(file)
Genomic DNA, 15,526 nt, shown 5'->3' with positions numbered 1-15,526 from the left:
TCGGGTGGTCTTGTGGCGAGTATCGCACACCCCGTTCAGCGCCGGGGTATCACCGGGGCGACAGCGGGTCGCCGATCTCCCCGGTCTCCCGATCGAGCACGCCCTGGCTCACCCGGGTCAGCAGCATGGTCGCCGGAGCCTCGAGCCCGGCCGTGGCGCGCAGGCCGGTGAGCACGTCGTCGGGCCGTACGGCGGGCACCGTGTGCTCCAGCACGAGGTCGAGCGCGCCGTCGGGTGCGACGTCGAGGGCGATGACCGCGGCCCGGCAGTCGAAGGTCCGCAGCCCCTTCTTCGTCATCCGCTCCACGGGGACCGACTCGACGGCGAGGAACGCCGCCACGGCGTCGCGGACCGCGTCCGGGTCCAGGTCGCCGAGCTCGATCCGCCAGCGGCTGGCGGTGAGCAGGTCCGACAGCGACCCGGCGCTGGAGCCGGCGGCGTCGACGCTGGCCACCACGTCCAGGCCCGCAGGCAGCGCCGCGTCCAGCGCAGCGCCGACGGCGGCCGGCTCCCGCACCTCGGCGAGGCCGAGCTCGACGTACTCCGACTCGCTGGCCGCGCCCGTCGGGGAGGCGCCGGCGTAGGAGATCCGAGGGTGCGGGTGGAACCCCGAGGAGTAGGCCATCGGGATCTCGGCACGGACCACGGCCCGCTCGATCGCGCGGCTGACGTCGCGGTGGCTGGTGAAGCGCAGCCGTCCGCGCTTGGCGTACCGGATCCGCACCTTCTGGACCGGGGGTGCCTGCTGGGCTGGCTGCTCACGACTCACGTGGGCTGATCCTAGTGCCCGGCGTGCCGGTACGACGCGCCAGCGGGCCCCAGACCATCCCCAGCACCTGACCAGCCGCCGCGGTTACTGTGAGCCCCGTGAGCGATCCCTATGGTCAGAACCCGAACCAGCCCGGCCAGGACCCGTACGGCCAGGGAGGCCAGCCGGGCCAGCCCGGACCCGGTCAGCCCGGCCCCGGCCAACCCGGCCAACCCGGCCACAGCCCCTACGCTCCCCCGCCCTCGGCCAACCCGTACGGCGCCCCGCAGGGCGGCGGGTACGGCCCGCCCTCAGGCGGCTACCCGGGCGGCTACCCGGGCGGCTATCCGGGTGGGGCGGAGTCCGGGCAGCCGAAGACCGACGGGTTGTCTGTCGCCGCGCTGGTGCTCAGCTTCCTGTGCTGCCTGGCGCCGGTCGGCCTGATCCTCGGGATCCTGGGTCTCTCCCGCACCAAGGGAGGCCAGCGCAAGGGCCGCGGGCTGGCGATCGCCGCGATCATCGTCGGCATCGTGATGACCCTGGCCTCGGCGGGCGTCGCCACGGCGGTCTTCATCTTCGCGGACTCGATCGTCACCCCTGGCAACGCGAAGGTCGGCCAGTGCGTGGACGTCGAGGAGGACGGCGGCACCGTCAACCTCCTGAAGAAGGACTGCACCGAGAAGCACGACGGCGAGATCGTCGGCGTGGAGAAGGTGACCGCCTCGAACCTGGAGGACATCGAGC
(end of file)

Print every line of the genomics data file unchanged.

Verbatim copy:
Genomic DNA, 15,526 nt, shown 5'->3' with positions numbered 1-15,526 from the left:
TCGGGTGGTCTTGTGGCGAGTATCGCACACCCCGTTCAGCGCCGGGGTATCACCGGGGCGACAGCGGGTCGCCGATCTCCCCGGTCTCCCGATCGAGCACGCCCTGGCTCACCCGGGTCAGCAGCATGGTCGCCGGAGCCTCGAGCCCGGCCGTGGCGCGCAGGCCGGTGAGCACGTCGTCGGGCCGTACGGCGGGCACCGTGTGCTCCAGCACGAGGTCGAGCGCGCCGTCGGGTGCGACGTCGAGGGCGATGACCGCGGCCCGGCAGTCGAAGGTCCGCAGCCCCTTCTTCGTCATCCGCTCCACGGGGACCGACTCGACGGCGAGGAACGCCGCCACGGCGTCGCGGACCGCGTCCGGGTCCAGGTCGCCGAGCTCGATCCGCCAGCGGCTGGCGGTGAGCAGGTCCGACAGCGACCCGGCGCTGGAGCCGGCGGCGTCGACGCTGGCCACCACGTCCAGGCCCGCAGGCAGCGCCGCGTCCAGCGCAGCGCCGACGGCGGCCGGCTCCCGCACCTCGGCGAGGCCGAGCTCGACGTACTCCGACTCGCTGGCCGCGCCCGTCGGGGAGGCGCCGGCGTAGGAGATCCGAGGGTGCGGGTGGAACCCCGAGGAGTAGGCCATCGGGATCTCGGCACGGACCACGGCCCGCTCGATCGCGCGGCTGACGTCGCGGTGGCTGGTGAAGCGCAGCCGTCCGCGCTTGGCGTACCGGATCCGCACCTTCTGGACCGGGGGTGCCTGCTGGGCTGGCTGCTCACGACTCACGTGGGCTGATCCTAGTGCCCGGCGTGCCGGTACGACGCGCCAGCGGGCCCCAGACCATCCCCAGCACCTGACCAGCCGCCGCGGTTACTGTGAGCCCCGTGAGCGATCCCTATGGTCAGAACCCGAACCAGCCCGGCCAGGACCCGTACGGCCAGGGAGGCCAGCCGGGCCAGCCCGGACCCGGTCAGCCCGGCCCCGGCCAACCCGGCCAACCCGGCCACAGCCCCTACGCTCCCCCGCCCTCGGCCAACCCGTACGGCGCCCCGCAGGGCGGCGGGTACGGCCCGCCCTCAGGCGGCTACCCGGGCGGCTACCCGGGCGGCTATCCGGGTGGGGCGGAGTCCGGGCAGCCGAAGACCGACGGGTTGTCTGTCGCCGCGCTGGTGCTCAGCTTCCTGTGCTGCCTGGCGCCGGTCGGCCTGATCCTCGGGATCCTGGGTCTCTCCCGCACCAAGGGAGGCCAGCGCAAGGGCCGCGGGCTGGCGATCGCCGCGATCATCGTCGGCATCGTGATGACCCTGGCCTCGGCGGGCGTCGCCACGGCGGTCTTCATCTTCGCGGACTCGATCGTCACCCCTGGCAACGCGAAGGTCGGCCAGTGCGTGGACGTCGAGGAGGACGGCGGCACCGTCAACCTCCTGAAGAAGGACTGCACCGAGAAGCACGACGGCGAGATCGTCGGCGTGGAGAAGGTGACCGCCTCGAACCTGGAGGACATCGAGC